Why is there no SortedList in Java?

List iterators guarantee first and foremost that you get the list’s elements in the internal order of the list (aka. insertion order). More specifically it is in the order you’ve inserted the elements or on how you’ve manipulated the list. Sorting can be seen as a manipulation of the data structure, and there are several ways to sort the list.

I’ll order the ways in the order of usefulness as I personally see it:

1. Consider using Set or Bag collections instead

NOTE: I put this option at the top because this is what you normally want to do anyway.

A sorted set automatically sorts the collection at insertion, meaning that it does the sorting while you add elements into the collection. It also means you don’t need to manually sort it.

Furthermore if you are sure that you don’t need to worry about (or have) duplicate elements then you can use the TreeSet<T> instead. It implements SortedSet and NavigableSet interfaces and works as you’d probably expect from a list:

TreeSet<String> set = new TreeSet<String>();
// automatically sorts natural order when adding

for (String s : set) {
// Prints out "cat" and "lol"

If you don’t want the natural ordering you can use the constructor parameter that takes a Comparator<T>.

Alternatively, you can use Multisets (also known as Bags), that is a Set that allows duplicate elements, instead and there are third-party implementations of them. Most notably from the Guava libraries there is a TreeMultiset, that works a lot like the TreeSet.

2. Sort your list with Collections.sort()

As mentioned above, sorting of Lists is a manipulation of the data structure. So for situations where you need “one source of truth” that will be sorted in a variety of ways then sorting it manually is the way to go.

You can sort your list with the java.util.Collections.sort() method. Here is a code sample on how:

List<String> strings = new ArrayList<String>()

for (String s : strings) {
// Prints out "cat" and "lol"

Using comparators

One clear benefit is that you may use Comparator in the sort method. Java also provides some implementations for the Comparator such as the Collator which is useful for locale sensitive sorting strings. Here is one example:

Collator usCollator = Collator.getInstance(Locale.US);
usCollator.setStrength(Collator.PRIMARY); // ignores casing

Collections.sort(strings, usCollator);

Sorting in concurrent environments

Do note though that using the sort method is not friendly in concurrent environments, since the collection instance will be manipulated, and you should consider using immutable collections instead. This is something Guava provides in the Ordering class and is a simple one-liner:

List<string> sorted = Ordering.natural().sortedCopy(strings);

3. Wrap your list with java.util.PriorityQueue

Though there is no sorted list in Java there is however a sorted queue which would probably work just as well for you. It is the java.util.PriorityQueue class.

Nico Haase linked in the comments to a related question that also answers this.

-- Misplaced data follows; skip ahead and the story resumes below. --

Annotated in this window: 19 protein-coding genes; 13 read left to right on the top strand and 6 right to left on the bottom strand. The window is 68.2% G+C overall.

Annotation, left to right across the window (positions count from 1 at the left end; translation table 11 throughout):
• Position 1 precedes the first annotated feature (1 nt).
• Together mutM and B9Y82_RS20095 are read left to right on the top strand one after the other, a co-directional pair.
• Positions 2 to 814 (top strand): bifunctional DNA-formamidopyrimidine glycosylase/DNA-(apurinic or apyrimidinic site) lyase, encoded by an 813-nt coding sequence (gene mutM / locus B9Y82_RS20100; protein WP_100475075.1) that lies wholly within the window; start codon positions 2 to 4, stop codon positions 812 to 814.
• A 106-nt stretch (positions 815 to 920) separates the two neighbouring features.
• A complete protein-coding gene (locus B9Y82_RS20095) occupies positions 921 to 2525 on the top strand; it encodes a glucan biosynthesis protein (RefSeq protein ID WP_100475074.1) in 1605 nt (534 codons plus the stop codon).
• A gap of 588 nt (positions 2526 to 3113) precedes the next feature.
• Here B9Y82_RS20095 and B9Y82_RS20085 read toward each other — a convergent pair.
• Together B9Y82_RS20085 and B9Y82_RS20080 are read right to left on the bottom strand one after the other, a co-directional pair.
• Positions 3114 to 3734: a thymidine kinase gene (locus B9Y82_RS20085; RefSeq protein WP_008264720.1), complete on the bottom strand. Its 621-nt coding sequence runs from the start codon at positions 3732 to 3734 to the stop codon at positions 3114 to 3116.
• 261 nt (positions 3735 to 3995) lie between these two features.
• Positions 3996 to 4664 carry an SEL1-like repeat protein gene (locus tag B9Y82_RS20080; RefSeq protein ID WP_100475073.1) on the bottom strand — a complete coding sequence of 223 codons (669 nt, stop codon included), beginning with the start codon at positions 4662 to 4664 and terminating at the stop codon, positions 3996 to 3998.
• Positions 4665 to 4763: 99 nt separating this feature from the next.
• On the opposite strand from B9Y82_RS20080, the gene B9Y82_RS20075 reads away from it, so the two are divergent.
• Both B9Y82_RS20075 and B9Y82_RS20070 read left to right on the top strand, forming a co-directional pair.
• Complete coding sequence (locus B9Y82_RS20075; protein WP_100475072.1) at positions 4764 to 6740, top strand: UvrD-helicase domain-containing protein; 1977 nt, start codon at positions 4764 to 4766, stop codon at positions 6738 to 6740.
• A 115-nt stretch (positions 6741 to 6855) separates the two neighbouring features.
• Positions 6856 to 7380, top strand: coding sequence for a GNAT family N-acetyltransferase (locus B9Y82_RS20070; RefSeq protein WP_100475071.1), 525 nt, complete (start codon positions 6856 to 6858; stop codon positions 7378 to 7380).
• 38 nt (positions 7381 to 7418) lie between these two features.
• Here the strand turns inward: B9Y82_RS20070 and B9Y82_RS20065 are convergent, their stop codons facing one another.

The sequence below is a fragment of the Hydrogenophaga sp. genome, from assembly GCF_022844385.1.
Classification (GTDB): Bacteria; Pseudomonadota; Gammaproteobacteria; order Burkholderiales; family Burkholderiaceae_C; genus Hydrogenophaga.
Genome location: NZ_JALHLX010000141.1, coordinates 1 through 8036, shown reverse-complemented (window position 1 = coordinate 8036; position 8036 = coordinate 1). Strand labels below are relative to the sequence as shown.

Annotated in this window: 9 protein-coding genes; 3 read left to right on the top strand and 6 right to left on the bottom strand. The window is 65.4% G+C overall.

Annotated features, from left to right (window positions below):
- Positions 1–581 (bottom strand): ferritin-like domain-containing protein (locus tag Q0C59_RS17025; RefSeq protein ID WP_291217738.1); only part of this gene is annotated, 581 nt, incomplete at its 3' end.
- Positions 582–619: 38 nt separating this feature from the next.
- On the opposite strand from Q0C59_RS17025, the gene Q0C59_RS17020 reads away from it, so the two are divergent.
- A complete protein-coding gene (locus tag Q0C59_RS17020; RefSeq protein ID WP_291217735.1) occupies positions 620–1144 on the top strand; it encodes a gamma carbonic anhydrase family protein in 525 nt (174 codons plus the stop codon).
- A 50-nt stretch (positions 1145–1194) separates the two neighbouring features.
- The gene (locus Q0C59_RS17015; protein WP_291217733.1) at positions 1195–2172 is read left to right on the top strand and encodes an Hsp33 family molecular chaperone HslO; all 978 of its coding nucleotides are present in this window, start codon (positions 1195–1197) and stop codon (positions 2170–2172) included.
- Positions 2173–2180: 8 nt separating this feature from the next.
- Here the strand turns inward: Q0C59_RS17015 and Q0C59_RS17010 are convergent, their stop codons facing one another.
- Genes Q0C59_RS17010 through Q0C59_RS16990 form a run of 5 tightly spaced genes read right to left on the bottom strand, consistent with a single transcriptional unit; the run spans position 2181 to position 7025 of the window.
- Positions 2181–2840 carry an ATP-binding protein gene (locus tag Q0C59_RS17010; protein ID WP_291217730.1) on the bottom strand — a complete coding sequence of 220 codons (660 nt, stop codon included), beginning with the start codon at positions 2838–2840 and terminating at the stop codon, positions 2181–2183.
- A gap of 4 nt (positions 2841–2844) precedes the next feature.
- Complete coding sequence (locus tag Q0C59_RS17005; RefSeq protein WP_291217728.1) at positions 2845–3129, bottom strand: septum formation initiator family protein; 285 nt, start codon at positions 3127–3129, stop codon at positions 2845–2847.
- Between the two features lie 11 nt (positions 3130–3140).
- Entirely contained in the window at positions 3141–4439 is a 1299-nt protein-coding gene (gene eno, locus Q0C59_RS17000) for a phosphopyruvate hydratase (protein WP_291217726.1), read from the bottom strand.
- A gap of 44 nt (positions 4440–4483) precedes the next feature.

In a sorted collection you most likely don’t want to manipulate the internal data structure which is why PriorityQueue doesn’t implement the List interface (because that would give you direct access to its elements).

Caveat on the PriorityQueue iterator

The PriorityQueue class implements the Iterable<E> and Collection<E> interfaces so it can be iterated as usual. However, the iterator is not guaranteed to return elements in the sorted order. Instead (as Alderath points out in the comments) you need to poll() the queue until empty.

Note that you can convert a list to a priority queue via the constructor that takes any collection:

List<String> strings = new ArrayList<String>()

PriorityQueue<String> sortedStrings = new PriorityQueue(strings);
while(!sortedStrings.isEmpty()) {
// Prints out "cat" and "lol"

4. Write your own SortedList class

NOTE: You shouldn’t have to do this.

You can write your own List class that sorts each time you add a new element. This can get rather computation heavy depending on your implementation and is pointless, unless you want to do it as an exercise, because of two main reasons:

  1. It breaks the contract that List<E> interface has because the add methods should ensure that the element will reside in the index that the user specifies.
  2. Why reinvent the wheel? You should be using the TreeSet or Multisets instead as pointed out in the first point above.

However, if you want to do it as an exercise here is a code sample to get you started, it uses the AbstractList abstract class:

public class SortedList<E> extends AbstractList<E> {

    private ArrayList<E> internalList = new ArrayList<E>();

    // Note that add(E e) in AbstractList is calling this one
    public void add(int position, E e) {
        Collections.sort(internalList, null);

    public E get(int i) {
        return internalList.get(i);

    public int size() {
        return internalList.size();


Note that if you haven’t overridden the methods you need, then the default implementations from AbstractList will throw UnsupportedOperationExceptions.

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